New York City, NY—By its very nature, oncology is rife with change, with new research resulting in treatment advances at a rapid pace. Pending federal legislation aimed at reining in prescription drug prices and an upcoming presidential election may introduce yet further changes in oncology. A discussion on these issues was presented at the 2019 AVBCC Summit in October, with a look at the oncology landscape.
Mike Kolodziej, MD, Vice President and Chief Innovation Officer, ADVI Health, queried his fellow panelists about what the future holds if a Democratic president is elected.
“Community oncology practices can’t survive in the Medicare for All world,” Dr Kolodziej said. “Community oncology would cease to exist.”
Agreeing with Dr Kolodziej, Jeffrey Patton, MD, Chief Executive Officer, Tennessee Oncology, said that Medicare for All is not economically feasible.
Cliff Hudis, MD, FACP, FASCO, Chief Executive Officer, American Society of Clinical Oncology, pointed out that most of his patients are Medicare beneficiaries, suggesting that he did not think Medicare for All will come to fruition. By contrast, Medicare for all who want it seems more feasible, Dr Hudis said.
“Buying in is very different from dismantling private insurance,” Dr Hudis said. Still, he added, although many in the United States may deride the idea of socialized medicine, if any of them tried to run a campaign in Europe on the platform of dismantling socialized medicine, they would not be received well.
“I do think we’re going to see more change in the next 3 to 7 years than in the last 25 years combined,” Dr Kolodziej asserted.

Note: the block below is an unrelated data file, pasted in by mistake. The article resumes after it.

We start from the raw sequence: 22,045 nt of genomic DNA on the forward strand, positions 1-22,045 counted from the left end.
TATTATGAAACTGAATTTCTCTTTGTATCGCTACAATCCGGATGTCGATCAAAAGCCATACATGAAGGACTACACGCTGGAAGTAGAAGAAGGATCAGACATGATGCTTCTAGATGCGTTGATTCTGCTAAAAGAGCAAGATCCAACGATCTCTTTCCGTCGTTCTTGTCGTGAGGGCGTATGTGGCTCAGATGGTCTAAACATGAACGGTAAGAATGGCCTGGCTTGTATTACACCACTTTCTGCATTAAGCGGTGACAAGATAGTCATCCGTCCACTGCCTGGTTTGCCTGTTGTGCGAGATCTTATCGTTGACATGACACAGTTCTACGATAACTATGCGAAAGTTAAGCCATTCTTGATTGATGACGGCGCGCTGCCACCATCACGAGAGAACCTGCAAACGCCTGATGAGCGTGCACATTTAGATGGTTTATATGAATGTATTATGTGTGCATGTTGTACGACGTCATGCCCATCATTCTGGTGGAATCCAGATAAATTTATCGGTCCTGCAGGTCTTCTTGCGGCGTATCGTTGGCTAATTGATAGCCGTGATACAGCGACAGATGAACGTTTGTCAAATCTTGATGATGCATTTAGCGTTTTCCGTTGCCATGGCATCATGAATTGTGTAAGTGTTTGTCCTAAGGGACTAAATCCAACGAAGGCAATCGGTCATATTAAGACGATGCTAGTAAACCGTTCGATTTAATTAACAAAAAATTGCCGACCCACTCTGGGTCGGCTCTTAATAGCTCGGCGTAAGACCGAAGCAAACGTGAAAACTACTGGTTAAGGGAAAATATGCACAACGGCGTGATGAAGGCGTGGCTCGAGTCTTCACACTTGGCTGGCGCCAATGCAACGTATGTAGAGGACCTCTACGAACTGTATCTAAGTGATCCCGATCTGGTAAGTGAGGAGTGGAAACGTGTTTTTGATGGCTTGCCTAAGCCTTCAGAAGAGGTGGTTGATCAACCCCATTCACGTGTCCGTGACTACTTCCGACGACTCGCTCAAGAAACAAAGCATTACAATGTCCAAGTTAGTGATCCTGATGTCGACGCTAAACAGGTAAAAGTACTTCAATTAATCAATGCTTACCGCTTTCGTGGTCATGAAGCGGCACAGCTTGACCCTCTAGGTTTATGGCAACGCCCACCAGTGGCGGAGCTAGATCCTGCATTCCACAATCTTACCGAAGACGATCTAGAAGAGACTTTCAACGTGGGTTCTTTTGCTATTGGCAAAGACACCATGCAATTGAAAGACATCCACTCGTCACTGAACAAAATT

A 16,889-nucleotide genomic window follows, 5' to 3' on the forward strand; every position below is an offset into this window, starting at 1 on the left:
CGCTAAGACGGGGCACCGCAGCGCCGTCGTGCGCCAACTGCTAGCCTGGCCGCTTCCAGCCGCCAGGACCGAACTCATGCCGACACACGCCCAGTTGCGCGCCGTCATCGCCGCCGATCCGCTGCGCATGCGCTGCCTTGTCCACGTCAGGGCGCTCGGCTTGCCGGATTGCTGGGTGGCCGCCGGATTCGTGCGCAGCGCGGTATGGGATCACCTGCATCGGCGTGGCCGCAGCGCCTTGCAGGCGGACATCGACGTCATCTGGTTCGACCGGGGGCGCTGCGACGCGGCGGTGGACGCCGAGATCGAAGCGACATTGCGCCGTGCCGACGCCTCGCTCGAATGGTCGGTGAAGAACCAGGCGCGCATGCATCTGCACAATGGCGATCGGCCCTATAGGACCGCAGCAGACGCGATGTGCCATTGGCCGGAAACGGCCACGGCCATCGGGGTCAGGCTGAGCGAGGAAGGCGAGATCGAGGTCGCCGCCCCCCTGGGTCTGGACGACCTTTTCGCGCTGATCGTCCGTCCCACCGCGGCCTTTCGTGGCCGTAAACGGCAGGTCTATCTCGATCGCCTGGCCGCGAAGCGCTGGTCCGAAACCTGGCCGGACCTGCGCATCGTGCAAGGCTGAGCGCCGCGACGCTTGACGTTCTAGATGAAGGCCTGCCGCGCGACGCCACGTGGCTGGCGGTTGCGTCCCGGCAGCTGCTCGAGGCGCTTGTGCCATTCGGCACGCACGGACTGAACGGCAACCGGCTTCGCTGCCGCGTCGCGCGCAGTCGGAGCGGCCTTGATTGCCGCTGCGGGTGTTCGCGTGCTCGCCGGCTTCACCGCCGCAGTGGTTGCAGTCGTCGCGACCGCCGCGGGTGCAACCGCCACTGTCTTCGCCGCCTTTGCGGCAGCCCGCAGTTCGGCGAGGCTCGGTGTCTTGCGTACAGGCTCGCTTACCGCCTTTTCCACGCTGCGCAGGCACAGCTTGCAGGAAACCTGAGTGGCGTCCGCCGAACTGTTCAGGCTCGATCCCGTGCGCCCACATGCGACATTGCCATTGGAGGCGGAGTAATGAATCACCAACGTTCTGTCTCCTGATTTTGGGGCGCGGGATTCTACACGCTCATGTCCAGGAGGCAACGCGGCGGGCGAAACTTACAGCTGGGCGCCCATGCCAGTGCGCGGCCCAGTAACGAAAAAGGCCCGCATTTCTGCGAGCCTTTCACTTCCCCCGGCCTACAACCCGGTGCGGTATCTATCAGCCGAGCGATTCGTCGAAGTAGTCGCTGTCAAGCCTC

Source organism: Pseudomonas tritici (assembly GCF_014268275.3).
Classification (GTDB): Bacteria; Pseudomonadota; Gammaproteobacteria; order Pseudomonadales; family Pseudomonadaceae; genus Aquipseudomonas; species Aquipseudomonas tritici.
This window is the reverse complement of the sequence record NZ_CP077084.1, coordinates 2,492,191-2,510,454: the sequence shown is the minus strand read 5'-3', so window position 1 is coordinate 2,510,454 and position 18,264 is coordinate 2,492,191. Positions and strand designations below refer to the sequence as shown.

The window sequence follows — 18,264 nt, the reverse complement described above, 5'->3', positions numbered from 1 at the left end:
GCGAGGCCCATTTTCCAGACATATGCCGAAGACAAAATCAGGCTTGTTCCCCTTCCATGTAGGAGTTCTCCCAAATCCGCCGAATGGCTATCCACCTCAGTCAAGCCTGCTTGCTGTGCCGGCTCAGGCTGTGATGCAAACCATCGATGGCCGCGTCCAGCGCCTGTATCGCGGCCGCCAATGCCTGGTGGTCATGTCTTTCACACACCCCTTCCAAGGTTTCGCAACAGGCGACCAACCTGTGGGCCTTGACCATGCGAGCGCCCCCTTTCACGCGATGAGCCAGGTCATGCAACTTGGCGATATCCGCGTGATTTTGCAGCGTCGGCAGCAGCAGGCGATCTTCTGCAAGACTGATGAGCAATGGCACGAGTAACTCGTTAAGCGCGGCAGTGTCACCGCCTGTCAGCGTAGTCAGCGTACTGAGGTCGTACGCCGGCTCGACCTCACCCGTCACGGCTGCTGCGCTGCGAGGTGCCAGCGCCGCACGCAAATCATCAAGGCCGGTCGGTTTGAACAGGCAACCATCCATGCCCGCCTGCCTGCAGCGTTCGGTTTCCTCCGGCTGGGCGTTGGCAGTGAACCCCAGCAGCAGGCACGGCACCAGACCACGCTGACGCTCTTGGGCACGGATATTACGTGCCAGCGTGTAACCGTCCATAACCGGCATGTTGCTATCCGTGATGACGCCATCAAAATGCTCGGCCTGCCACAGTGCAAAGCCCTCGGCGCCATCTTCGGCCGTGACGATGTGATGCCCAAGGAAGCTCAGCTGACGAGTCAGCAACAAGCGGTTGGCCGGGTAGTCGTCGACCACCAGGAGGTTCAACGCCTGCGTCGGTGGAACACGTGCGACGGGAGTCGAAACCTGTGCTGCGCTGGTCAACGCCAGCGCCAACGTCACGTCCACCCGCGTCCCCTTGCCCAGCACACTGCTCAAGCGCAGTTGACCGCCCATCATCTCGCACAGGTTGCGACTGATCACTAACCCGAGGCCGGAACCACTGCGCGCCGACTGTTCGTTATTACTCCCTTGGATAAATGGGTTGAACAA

William McGivney, PhD, Managing Principal, McGivney Global Advisors, who moderated the session, pointed out that the fight over value in drug pricing will be playing out between bills in the House and Senate, along with the International Pricing Index Model pitched by the Trump Administration, as well as the established processes of the Institute for Clinical and Economic Review.
“There is no strategic plan, no mission statement, no vision for this thing,” Dr Hudis said, adding that the fundamental question remains of whether healthcare is a right or a privilege. “There’s no agreement to what we’re trying to accomplish.”
Dr McGivney asked the panelists whether they expected to see a plan take shape over the next 15 years that would make real changes to the current drug-pricing model.
“Congress is so divided that neither side wants the other to get a win,” Dr Patton said. “We can’t afford to keep going in the same direction we’re in as a society.”